Cephalopods are characterized by a substantial behavioral flexibility during reproductive interactions; however, for octopods rather few studies have provided empirical information on the mechanisms operating during male–male and male–female encounters. Using the small south American octopus Robsonella fontaniana (∼270 mm total length, ∼70 mm mantle length), we evaluated the mating behavior based on octopuses from central Chile. Eighteen male–female and five male–male interactions were characterized in laboratory using ethograms divided into precopulatory and copulatory stages. Although subjects’ interactions occurred in both treatments, extended mating periods (81–196 min) were only observed in the male–female trials, and specifically, in those involving larger octopuses (39% of the interactions; > 43 mm mantle length). During the precopulatory stage (4–20 min), different behavioral displays were evidenced in 57% of these male–female interactions, including: contact, exhibition of chromatic displays, swimming, and mounting. Larger pairs had longer copulation times, with a maximum of ∼200 min in octopuses of 50 mm mantle length. The observed mating in adult male–female pairs and the practically null interaction between juveniles suggest that a maturity-conditional reproductive behavior (∼43 mm mantle length; ∼38 gr), could be one of the mechanisms modulating mating interactions of R. fontaniana in the wild, potentially influencing aspects such as mate guarding behavior, possible sperm removal or sperm loading.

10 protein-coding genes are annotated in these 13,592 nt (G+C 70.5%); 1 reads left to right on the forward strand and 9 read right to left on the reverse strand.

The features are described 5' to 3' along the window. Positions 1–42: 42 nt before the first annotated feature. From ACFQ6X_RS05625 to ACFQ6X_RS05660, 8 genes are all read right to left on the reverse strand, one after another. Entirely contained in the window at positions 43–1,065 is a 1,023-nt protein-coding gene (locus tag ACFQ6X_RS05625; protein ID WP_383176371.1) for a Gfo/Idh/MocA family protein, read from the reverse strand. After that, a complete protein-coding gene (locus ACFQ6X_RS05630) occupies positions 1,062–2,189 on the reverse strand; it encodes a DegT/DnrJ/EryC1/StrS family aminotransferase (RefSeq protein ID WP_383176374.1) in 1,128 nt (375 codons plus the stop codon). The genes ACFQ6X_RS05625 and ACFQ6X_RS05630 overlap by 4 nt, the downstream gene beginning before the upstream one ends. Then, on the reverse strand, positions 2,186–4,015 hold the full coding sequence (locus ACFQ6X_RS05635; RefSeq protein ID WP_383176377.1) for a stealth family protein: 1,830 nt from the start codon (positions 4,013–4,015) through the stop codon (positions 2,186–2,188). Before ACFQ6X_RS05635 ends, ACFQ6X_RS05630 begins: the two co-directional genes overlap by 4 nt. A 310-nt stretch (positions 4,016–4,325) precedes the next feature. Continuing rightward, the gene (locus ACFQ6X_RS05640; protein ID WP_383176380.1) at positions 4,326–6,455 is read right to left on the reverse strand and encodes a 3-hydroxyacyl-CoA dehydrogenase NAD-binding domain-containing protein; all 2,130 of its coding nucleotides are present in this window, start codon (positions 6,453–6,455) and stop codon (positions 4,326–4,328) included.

Áreas temáticas de ASJC Scopus
- Ecología, evolución, comportamiento y sistemática
- Ciencias acuáticas
- Animales y zoología